A Dan Uggla throwing error allowed a base runner to reach second. The base runner was bunted over to third and the Braves brought the infield in. Pete Kozma hit a grounder to short and was tailor-made for Simmons to get the runner out at the plate. Instead, the youngster bobbled the ball and in his panic, threw the ball away at home. Kozma ended up on second and scored on a single. Two more free runs.

That set the stage for the eighth inning and the terrible happenings there. But seriously, bad call or not, this was a fiasco for the Braves. Chipper Jones went out with the most costly gaffe of his career and then the Braves fans took away any kind of dignity that should have afforded the end of a great career.

Not lost in all of this is the charmed existence of the St. Louis Cardinals, the same team that feasted on a plethora of good fortune to go from wild card to World Series champs last season. That monster is still alive and that is not good news for the rest of the National League playoff teams.

Despite it all, thank you, Chipper Jones, for the memories. There were a million more good things you did in your career that overwhelm the way this stinker ended.

The 1962 World Series

Check out a piece written for It's About the Money, Stupid on the 1962 World Series. And no, Willie Mays and Mickey Mantle did not play much of a part in that fantastic series dominated by pitching.

Game Picks - Friday: October 5, 2012

Bud Selig's dream comes true today as the two wild card games are set to be played. The "one and done" format means do or die for each of the four teams as the losers will go home and the winners will go on to play the best teams in each league for the division series.

And whether or not you are a fan of the new proceedings, the games should be filled with drama and exciting to watch. Of course, they could end up being blowouts but let's hope that does not happen.

The picks:

  • The Braves over the Cardinals: The Cardinals have certainly been in this position before and used the wild card finish last year to go all the way to the World Series title. But their task is difficult here as the Braves get the home field and the hottest pitcher on the planet in Kris Medlen. If the Braves can get the early lead, their bulllpen can lock it down like no other team in baseball. But the Cardinals do have their good luck charm on the mound. Kyle Lohse had a wonderful run this season and finished with a 16-3 record. And his record was no fluke as he had an excellent earned run average and just a 1.09 WHIP. The two starting pitchers had a combined win-loss record of 26-4! Holy cow! But somebody has to win the game.
  • The Rangers over the Orioles: The Rangers get home field, but they have to be coming into this game shell-shocked by how the season ended. That said, they have their best pitcher on the mound in Yu Darvish. If Darvish is on, he will mow the Orioles down. But Darvish will have a clunker of a start now and then and that's what the Orioles have to hope for. The Orioles will start Joe Saunders. At first glance, that choice would make the average fan snicker. But heck, the Orioles have not chosen unwisely all season and somehow it always seems to work. One thing is certain, Ron Washington will not out-manage Buck Showalter. The pick comes down to the simple thought that Darvish should do better than Saunders.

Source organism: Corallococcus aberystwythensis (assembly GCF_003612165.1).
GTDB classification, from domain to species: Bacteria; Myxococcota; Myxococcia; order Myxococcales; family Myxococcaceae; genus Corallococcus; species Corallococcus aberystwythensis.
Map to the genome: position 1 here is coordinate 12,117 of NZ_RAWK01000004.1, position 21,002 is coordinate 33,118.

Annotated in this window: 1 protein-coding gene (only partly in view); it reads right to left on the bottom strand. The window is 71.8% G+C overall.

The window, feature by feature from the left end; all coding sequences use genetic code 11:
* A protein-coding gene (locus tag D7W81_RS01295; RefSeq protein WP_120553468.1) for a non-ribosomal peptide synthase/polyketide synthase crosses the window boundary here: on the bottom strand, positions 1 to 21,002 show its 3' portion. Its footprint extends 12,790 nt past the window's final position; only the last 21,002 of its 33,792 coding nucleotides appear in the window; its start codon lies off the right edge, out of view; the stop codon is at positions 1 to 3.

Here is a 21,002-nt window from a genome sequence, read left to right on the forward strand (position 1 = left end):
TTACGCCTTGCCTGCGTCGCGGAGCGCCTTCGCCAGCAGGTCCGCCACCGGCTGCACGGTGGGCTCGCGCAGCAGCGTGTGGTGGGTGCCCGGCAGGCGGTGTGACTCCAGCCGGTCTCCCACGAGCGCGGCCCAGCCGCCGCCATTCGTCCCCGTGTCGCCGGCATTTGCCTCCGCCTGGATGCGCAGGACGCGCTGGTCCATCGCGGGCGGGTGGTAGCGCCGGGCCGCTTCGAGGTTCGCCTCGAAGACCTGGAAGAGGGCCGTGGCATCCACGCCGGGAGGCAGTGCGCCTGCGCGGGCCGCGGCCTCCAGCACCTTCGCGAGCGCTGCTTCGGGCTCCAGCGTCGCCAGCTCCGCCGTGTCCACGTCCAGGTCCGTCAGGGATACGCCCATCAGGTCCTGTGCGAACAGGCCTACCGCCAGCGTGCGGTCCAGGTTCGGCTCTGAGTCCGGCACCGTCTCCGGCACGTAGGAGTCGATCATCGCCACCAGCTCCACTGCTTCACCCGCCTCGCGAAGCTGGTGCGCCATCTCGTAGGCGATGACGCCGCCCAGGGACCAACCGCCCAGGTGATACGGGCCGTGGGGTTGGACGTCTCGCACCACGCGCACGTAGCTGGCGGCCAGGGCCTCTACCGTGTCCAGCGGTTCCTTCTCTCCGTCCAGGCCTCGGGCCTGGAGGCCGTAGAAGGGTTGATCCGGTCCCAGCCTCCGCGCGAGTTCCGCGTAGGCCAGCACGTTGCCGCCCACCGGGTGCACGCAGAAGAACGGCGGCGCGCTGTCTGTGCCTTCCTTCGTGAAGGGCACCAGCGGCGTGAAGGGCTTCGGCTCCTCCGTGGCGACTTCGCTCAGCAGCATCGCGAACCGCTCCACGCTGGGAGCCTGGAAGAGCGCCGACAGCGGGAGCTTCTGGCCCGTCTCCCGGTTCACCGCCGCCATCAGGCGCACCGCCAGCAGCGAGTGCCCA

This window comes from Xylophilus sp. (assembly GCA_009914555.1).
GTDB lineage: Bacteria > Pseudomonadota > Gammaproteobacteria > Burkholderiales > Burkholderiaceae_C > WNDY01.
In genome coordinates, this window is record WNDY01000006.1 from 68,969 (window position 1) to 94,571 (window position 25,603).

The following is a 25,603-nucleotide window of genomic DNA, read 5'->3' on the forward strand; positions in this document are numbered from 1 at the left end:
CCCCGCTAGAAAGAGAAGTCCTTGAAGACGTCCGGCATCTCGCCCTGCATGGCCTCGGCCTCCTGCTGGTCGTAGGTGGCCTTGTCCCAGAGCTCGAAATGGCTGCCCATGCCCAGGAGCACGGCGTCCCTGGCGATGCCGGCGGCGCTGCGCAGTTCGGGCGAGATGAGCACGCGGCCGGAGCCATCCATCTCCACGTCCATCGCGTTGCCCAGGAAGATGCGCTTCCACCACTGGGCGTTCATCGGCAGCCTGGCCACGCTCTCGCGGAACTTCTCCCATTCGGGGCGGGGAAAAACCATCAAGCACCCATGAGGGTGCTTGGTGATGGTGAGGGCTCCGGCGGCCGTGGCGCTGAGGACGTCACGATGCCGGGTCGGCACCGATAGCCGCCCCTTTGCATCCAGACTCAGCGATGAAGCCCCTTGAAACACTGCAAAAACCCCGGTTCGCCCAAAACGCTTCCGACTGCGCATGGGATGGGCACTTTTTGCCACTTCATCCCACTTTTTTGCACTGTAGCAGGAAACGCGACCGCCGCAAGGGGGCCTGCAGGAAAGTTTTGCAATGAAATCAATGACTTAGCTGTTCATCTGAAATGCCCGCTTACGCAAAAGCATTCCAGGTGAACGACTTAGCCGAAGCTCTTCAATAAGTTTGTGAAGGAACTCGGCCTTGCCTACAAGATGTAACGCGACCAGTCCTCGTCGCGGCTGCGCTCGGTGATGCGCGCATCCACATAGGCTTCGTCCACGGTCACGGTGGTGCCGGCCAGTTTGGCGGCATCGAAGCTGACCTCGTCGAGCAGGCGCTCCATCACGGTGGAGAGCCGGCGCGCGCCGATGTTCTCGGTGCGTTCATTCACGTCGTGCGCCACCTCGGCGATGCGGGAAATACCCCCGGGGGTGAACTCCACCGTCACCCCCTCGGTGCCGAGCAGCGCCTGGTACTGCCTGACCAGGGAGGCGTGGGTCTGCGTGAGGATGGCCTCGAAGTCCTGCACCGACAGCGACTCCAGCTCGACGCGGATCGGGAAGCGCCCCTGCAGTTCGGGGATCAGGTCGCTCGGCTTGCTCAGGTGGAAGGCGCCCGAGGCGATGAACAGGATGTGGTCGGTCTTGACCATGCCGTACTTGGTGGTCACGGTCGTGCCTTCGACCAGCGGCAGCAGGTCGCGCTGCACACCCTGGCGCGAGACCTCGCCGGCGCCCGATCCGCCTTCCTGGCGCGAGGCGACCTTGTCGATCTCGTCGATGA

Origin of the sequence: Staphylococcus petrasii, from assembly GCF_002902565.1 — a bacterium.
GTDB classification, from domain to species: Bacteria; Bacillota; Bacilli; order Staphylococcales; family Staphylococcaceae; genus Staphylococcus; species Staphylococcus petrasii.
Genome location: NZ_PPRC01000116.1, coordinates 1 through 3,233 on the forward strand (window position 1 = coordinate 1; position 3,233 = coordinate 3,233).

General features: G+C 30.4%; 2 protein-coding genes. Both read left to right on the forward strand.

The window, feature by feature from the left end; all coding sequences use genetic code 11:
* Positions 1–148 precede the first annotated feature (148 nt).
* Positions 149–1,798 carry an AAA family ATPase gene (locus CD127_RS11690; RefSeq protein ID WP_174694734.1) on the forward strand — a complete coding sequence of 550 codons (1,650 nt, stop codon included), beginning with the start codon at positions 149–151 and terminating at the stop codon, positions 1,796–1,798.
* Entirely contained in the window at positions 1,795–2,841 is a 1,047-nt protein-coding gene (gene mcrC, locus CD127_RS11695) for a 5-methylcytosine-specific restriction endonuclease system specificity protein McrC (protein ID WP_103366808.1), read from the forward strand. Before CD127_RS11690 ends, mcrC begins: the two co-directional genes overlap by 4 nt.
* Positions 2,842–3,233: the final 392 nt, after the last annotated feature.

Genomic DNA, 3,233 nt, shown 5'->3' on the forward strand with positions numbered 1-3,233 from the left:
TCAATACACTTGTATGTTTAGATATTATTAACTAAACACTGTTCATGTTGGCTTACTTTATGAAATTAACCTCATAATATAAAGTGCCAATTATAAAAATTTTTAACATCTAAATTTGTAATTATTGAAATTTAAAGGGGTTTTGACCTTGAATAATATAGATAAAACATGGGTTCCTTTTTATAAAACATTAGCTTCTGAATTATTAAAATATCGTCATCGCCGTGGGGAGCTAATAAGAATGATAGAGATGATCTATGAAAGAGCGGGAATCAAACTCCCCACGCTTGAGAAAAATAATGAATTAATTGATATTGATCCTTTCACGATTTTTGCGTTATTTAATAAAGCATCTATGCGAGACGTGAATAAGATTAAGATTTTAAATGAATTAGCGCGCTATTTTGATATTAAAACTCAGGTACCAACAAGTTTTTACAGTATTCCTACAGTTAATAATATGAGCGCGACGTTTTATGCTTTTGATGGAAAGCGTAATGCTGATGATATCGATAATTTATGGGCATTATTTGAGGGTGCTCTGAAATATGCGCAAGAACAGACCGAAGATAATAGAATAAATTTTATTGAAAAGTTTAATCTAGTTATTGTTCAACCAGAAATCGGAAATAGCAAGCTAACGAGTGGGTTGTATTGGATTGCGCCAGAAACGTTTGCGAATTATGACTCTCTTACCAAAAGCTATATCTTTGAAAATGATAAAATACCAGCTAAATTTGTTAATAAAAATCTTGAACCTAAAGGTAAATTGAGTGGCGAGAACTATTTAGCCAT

Wednesday: 5-10  Not a good end to the season!
Week: 31-30
Month: 21-24
Season: 1333-1066

Thursday, October 04, 2012

Slugging ugly

The 2012 regular season is in the books. And it has been an amazing season. We had someone hit for the Triple Crown. We had a rookie who hit 30 homers and steal more than 40 bases. We've seen more than a half a dozen no-hitters including some perfect games. Stars like Braun and Cano had massive seasons with high batting averages. Three starting catchers batted over .310. Yes, there were superstar performances all over the place. But there were also some oddities. This particular post focuses on one of them: Slugging ugly.

There were three players this season that hit over 30 homers and batted under .240. Does that seem not so odd to you? Perhaps that is telling about this age of baseball that few would think that fact is very odd. But consider that of all the seasons had by all the players through the years, such a combination has only happened 39 times. And only two times in baseball history has it happened with three players in the same season. Those occurred in the 1985 (three) and 1986 (four) seasons when Kingman, Canseco and Deer roamed the earth.

Of the 39 times such a combination has happened, fourteen have come in the last ten seasons, or thirty-six percent of the entire total. So you could say this is a product of our times. 30 of the 39 occurrences have happened since 1985. The first time that it ever happened was in 1966 when Rocky Colavito did it. So what we have is a fairly modern phenomenon.

Oh! You are probably wondering who the three players were that did it this year: Curtis Granderson, Adam Dunn and Ike Davis. More about their seasons in a bit. Before we talk more about those three, a little more context needs to be painted.

The common denominator of all these seasons has been strikeouts. The average batted ball finds a hole somewhere and lands safely for a base hit somewhere about 30 percent of the time. We call that BABIP or batting average for balls in play. The less balls you put in play, the lower your batting average is going to be. If you strikeout a lot, you are not putting the ball in play. Those are outs that add nothing to the player or their team. These 39 seasons averaged 143 strikeouts per player. Eight of the 39 seasons were players who led their league in strikeouts that season.